Water banking allows the transfer of existing water rights from willing sellers to buyers who will put the water to a new use. Water banks exist in almost all Western states. Although the approaches may differ, the common goal is moving water to where it is needed most.
Water banks are becoming more common throughout Washington as it becomes difficult to obtain new water rights for growing demands. While anyone may purchase a full or partial water right from a willing seller, water banks provide protection from relinquishment and allow for greater flexibility. This is especially helpful when a large water right is reallocated to many smaller uses over a large area or for future uses.
Establishing water banks in Washington
Generally, creating a water bank begins with a consultation between us and a would-be banker (usually a water right holder or broker). If we agree that the banker’s proposal is feasible and supports the public’s interests, a water banking agreement may be negotiated to set expectations for us and the banker. All agreements are unique but, generally, the basis for a bank is that at least one water right is conveyed to us and held in the Trust Water Rights Program. While held in trust, the banked water right remains in good standing. The water bank can then mitigate for new water uses.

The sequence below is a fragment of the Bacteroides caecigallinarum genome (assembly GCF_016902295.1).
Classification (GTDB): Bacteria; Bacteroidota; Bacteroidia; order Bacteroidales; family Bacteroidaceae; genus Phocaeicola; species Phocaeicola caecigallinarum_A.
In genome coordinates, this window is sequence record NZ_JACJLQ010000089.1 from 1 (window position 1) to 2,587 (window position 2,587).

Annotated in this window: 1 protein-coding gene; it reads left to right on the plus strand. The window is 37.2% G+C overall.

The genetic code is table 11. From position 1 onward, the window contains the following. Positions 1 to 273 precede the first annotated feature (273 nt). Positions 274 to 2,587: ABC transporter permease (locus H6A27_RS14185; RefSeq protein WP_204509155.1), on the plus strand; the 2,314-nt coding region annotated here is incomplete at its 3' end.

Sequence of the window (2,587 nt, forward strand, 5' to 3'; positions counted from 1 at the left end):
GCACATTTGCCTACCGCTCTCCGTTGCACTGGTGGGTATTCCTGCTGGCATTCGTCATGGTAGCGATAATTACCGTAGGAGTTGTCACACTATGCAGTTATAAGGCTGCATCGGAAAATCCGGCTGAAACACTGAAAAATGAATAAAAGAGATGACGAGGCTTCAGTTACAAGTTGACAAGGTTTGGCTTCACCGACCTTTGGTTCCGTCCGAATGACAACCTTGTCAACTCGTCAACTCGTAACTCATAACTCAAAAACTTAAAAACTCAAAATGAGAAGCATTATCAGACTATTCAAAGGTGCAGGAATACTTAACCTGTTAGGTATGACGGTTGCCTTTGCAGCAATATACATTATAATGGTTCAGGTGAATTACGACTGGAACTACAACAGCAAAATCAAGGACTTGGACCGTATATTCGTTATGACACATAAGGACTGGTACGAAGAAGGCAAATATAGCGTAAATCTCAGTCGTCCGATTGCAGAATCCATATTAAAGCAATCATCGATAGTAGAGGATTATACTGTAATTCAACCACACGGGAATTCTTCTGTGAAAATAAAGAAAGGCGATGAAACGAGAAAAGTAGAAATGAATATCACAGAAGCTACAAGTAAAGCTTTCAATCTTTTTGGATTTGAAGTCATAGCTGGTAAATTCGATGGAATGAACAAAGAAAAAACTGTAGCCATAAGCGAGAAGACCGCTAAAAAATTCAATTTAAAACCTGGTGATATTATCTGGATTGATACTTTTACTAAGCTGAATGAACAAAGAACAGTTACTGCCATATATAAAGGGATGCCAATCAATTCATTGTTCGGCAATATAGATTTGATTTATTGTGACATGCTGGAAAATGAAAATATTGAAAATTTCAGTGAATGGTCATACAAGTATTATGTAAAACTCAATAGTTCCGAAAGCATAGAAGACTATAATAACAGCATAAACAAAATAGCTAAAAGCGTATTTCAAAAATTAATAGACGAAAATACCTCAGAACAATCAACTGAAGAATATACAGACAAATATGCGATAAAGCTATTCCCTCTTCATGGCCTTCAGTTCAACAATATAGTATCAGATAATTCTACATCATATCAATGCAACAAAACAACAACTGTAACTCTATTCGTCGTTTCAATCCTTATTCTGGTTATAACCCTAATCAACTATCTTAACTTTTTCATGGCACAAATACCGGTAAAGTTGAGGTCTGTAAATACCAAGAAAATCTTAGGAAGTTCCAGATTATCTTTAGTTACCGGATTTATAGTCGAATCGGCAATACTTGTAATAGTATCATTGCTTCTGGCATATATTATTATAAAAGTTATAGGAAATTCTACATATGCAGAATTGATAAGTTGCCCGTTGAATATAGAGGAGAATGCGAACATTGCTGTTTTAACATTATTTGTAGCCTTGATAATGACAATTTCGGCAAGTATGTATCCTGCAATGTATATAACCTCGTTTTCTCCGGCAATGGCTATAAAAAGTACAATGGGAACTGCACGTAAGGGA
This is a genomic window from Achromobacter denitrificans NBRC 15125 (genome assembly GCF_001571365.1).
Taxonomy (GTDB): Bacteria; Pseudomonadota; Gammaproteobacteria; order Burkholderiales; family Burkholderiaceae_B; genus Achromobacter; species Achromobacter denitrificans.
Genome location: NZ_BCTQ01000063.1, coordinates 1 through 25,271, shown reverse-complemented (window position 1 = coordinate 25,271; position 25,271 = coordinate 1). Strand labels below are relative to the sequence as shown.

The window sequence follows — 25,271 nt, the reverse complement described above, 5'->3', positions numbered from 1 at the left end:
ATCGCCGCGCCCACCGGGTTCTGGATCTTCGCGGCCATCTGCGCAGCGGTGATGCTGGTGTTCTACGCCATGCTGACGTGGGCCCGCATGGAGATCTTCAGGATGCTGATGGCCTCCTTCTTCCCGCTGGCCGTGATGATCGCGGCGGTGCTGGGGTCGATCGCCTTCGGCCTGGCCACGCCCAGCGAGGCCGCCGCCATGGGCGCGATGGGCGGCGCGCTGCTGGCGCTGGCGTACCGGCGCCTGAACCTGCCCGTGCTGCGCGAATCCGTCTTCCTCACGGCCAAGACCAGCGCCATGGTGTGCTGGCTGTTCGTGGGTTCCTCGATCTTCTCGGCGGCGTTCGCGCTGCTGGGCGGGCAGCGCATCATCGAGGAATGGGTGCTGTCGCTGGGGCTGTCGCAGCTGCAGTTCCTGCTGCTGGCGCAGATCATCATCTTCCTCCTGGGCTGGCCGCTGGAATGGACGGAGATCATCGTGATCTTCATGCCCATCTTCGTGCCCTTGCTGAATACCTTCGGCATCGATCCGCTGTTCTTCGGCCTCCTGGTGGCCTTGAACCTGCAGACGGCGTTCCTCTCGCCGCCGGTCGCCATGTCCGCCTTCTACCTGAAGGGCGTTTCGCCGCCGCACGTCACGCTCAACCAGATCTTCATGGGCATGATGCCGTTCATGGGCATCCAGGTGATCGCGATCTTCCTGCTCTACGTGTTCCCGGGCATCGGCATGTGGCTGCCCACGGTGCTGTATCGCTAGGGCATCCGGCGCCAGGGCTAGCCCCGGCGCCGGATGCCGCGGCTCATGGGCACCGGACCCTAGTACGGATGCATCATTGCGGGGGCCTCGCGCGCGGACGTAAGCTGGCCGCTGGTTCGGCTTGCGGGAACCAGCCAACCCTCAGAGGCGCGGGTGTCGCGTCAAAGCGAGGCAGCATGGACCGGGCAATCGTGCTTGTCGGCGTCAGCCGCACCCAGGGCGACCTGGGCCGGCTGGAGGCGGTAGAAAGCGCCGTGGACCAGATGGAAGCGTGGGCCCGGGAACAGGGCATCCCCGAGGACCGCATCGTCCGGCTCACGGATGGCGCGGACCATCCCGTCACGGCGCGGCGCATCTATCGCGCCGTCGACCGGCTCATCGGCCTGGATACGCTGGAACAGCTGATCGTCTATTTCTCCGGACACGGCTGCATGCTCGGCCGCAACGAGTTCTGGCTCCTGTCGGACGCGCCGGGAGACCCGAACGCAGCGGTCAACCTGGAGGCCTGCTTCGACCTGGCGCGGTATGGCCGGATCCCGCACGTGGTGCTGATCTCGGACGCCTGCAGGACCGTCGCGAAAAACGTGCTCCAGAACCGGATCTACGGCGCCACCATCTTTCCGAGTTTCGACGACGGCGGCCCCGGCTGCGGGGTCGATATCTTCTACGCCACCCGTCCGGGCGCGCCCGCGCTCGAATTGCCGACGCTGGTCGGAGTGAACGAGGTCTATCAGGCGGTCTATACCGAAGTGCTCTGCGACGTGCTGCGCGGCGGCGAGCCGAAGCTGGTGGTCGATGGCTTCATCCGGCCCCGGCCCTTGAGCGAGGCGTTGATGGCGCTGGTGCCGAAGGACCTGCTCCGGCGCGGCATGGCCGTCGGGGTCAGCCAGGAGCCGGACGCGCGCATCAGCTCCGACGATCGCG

In addition to the overarching goal of facilitating transfers, we strive to achieve one or more of the following objectives through the creation of water banks:
- Create a reliable water supply during dry years
- Ensure a future water supply for people, farms, and fish
- Promote water conservation
Laws & regulations
Under Chapter 90.42 RCW, we may facilitate water banking through the Trust Water Rights Program.